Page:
Spotlight on… Sarah Kosar

Sarah Kosar is an American playwright living in London. She has been a part of The Royal Court Young Writers Programme, The Soho Young Writers Lab, Lyric Young Writers Programme, and an Associate Writer with the Hampstead Theatre. Her previous plays include Hotdog and Mumburger. Her latest play, Armadillo is about guns in America.

The day my life changed was when I was handed a copy of Blasted by Sarah Kane. I said to myself ‘oh my god!  this is what theatre is – its so expressive and visceral – it’s experiential! it’s about walking out a theatre feeling things in your body.

I went to the toilet and I prayed to Sarah Kane

I am obviously American… I was studying at Penn State, I wanted to be an actor at first but then I thought maybe I wasn’t great at it.  I was told my improv was very weird and I should look at that more. I became interested in theatre but in the US theatre is focused on Arthur Miller and lots of old white men and there was no sex drugs and rock and roll. I started ordering every playtext from the Royal Court – they were doing a £3 sale on them and I realised I needed to move to London.

I moved to London to become a playwright. I went to the study abroad office and got the Exceptional Promise in Playwriting visa and then I called my parents and I was like I’m going to London in two months and I’m going to be a playwright. My parents were like ‘Sarah you are crazy’, but I have always been a woman with a dream – it’s just that the dream kept changing. My parents knew they couldn’t stop me so they just let it happen.

Sarah Kosar: determined

I will never forget first coming to London to see my first play. It was at the Royal Court and it was ‘Over There’ by Mark Ravenhill, with Luke Treadaway and his twin brother Harry.  It was about the Berlin wall. I went to the toilet and I prayed to Sarah Kane. “I was like, Sarah I am here. I just gotta do this.”

I wrote Armadillo in 2013, it almost never, yet! finally – no, not – finally happened. It was the calling card script and got me onto writers programmes but no-one wanted to pull the trigger on it, so to speak. It’s American and so the question was what does it say to a UK audience? It is also quite a big play – I am only now realising the scale of it. I am not a naturalistic writer and the gun is a metaphor – how do we protect ourselves and what do we need to keep ourselves feeling safe?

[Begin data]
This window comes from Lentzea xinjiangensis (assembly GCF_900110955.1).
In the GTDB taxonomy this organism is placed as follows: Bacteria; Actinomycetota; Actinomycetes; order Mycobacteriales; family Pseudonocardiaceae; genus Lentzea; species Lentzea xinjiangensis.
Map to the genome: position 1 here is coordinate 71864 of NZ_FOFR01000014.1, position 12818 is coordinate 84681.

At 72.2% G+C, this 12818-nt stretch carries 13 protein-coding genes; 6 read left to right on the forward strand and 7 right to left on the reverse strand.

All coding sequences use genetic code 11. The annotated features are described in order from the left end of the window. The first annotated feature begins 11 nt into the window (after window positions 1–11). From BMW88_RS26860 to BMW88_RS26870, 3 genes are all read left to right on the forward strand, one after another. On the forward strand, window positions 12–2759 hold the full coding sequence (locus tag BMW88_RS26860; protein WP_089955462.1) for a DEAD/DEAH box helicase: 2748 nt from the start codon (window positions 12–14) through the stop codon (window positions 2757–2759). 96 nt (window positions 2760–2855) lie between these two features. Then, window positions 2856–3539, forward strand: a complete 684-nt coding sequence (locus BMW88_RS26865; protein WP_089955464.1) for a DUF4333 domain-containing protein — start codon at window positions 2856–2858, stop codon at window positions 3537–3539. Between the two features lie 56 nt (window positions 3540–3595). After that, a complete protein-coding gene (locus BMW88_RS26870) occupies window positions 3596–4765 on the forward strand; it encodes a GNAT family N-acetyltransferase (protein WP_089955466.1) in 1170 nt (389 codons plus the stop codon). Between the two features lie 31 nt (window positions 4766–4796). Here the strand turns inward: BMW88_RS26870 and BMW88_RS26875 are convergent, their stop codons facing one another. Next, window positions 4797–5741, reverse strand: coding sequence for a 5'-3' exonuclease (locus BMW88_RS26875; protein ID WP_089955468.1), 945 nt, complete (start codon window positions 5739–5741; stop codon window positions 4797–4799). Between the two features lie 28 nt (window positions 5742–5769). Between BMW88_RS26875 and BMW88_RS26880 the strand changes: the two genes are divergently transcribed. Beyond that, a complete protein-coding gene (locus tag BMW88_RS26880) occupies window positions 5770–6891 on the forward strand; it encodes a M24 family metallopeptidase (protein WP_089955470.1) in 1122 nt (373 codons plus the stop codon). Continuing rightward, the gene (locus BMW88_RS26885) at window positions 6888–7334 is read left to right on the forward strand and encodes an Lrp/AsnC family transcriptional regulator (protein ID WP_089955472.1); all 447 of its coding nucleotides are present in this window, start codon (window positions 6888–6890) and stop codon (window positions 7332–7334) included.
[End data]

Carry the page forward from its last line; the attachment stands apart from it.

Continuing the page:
It’s like looking in a funhouse mirror – you see new aspects of yourselves

Mumburger was another metaphor play. I was interested in how far you go for love and what are the rules around that. It’s also about animal agriculture and a mum that dies and she asks her family to eat her. I was interested in this question of how do we digest grief – it feels like it does go through us – so what’s the journey of it – how does it feel in your throat, your stomach – and how do you get it out? People were disgusted and also crying when they saw it and I think that can be like grief.

Sometimes theatre can be too political – like reinforcing a political viewpoint the audience already have. I am not really interested in preaching to the converted. But I am interested in grappling with characters that you don’t already agree with and then you can get to a place where you understand them even if you don’t agree with them. I hope when you walk into Armadillo you see I am anti-guns – but then I want people to understand why you would want a gun and understand what that can feel like.

I try to make theatre that feels like looking in a funhouse mirror – you see new aspects of yourselves. I saw Downstate recently and it was a religious experience for me. It made me go – ‘do better Sarah’ – like in a productive way – this is how you make people confront themselves. I don’t want people to be nodding their heads in theatre I want them to feel it in their body. It’s about feeling you’re on the side of the bad guy, the sex offender and then grappling with that feeling – I like not ‘othering’ them. It’s just a church of empathy.

My advice for any young people starting out is to record the feedback you get. Something I started to do was record feedback in meetings because you don’t always hear things in the moment. So I take a recording and then later I go for a long walk and listen back to it and then you will hear it in a different way. There is always that feeling of wanting to defend your work in the moment when you hear criticism. It helps to have some distance.

‘Armadillo’ is at the Yard theatre 30 May – 22 June

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